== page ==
Sheep blamed for Manchester crypto outbreak
Sheep have been blamed for a cryptosporidiosis outbreak last year which affected over 200 people in Manchester. At the time significant numbers of Cryptosporidium oocysts could not be found in the supply network, but large numbers were found in a sample taken from the source, Thirlmere reservoir.
NHS scientist Professor Paul Hunter, who led the original investigation, has now linked the incident to sheep grazing around the reservoir, which is near Ambleside in Cumbria. Crypto is carried by many grazing animals. Last year, the UK tightened regulations concerning water companies’ crypto monitoring (see related story).
Professor Hunter said: “Steps have been taken by North West Water to remedy the situation. We must now wait and see if they have worked.”
Water from the 6km-long reservoir enters Dunmail Raise, Houghton and Chorley WTWs, from where water is pumped to 400,000 households in northern Manchester. These WTWs are now being modified to include monitoring systems for Crypto oocysts and increased turbidity.
North West Water is installing new filtration systems at several WTWs deemed ‘high-risk’ by the Drinking Water Inspectorate (DWI) but this may not occur at Dunmail Raise, the plant downstream of the intake where Dr Hunter took the contaminated sample. NWW spokeswoman Helen Lord said: “This was really just a one-off, exceptional sample and no other samples like it have been recorded since.” Nevertheless, precautions have been taken: “We have now got permission to fence off one feeder stream to keep out sheep and we have also arranged for farmers to gain access to alternative grazing areas where possible. However, the reservoir is surrounded by unfenced common land so it will be impossible to guarantee complete protection.”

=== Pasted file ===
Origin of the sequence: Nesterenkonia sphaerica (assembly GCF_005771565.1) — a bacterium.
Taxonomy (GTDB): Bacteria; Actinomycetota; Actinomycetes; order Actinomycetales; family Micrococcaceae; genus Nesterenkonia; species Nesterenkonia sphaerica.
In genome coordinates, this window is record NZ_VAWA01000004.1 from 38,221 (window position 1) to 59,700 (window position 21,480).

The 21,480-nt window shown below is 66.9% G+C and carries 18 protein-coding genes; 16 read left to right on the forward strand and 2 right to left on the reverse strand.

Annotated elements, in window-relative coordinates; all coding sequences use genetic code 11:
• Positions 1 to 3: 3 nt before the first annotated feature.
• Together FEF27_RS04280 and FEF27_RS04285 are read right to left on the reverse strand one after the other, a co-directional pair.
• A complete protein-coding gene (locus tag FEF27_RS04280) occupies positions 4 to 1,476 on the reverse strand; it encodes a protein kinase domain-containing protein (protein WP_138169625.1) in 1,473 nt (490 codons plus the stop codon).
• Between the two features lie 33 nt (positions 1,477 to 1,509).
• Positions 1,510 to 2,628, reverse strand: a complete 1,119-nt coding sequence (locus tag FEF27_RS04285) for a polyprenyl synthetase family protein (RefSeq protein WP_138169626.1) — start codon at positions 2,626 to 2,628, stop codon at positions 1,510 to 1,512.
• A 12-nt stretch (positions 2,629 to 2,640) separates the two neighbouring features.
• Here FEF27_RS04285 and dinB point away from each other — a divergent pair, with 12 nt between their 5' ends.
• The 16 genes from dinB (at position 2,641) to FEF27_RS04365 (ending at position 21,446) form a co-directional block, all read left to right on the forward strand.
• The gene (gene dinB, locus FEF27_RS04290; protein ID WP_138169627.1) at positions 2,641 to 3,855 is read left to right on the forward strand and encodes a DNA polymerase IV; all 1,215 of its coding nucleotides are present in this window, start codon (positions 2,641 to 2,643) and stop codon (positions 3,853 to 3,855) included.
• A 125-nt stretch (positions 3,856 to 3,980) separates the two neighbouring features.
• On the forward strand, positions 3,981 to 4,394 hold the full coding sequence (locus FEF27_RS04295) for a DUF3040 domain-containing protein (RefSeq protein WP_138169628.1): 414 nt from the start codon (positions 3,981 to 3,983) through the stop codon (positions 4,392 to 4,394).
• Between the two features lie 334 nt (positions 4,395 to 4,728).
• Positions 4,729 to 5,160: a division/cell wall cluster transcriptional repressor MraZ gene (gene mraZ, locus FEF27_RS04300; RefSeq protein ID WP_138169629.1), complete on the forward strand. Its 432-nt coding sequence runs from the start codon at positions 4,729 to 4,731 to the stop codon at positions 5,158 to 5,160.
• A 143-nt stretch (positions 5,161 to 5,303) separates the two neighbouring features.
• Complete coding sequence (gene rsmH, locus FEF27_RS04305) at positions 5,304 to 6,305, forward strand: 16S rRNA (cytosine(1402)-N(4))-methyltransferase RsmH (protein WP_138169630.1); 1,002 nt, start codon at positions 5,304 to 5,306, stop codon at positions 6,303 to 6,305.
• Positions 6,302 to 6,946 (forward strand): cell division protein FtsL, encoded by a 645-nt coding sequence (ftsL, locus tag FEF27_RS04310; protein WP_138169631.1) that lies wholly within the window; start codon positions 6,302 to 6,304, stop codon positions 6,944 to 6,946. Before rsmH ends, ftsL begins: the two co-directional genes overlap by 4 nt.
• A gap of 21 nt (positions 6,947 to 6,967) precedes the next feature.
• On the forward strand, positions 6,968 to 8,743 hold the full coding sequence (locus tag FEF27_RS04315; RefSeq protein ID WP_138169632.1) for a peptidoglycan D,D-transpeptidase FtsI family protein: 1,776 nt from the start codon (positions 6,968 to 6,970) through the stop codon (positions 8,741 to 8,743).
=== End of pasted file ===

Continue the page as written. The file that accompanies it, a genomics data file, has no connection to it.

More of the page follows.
It is unlikely that grazing restrictions will adequately protect raw water supplies as Crypto oocysts remain dormant and suspended in water for a long time. At the recent Water Quality 2000 conference in London, Yorkshire Water’s public health scientist Gary O’Neill told delegates: “The main problem in our region is cattle grazing by rivers, and as we cannot dictate what farmers do, we have to rely on treatment.”
The relationship between turbidity and Crypto numbers is also poorly understood. The DWI’s official advice to water companies, based on the Badenoch (1990) and Bouchier (1998) recommendations states: “It is significant that the majority of (Crypto) outbreaks identified have been associated with increased turbidity,” and asks water companies to minimise the turbidity of water entering supply.
But according to Mr O’Neill: “The relationship between turbidity and Crypto is really not that strong; if there is a relationship in the data we have collected, it is between heavy rainfall and Crypto without increased turbidity. All we know at the moment is that turbid raw water is more likely after heavy rain, and that Crypto capture rates decrease with increased turbidity in sand filters.”
Advanced membrane filters (see Water & Waster Treatment, February 2000, p.8) are capable of removing Crypto particles, but these are far too expensive for installation at most WTWs.
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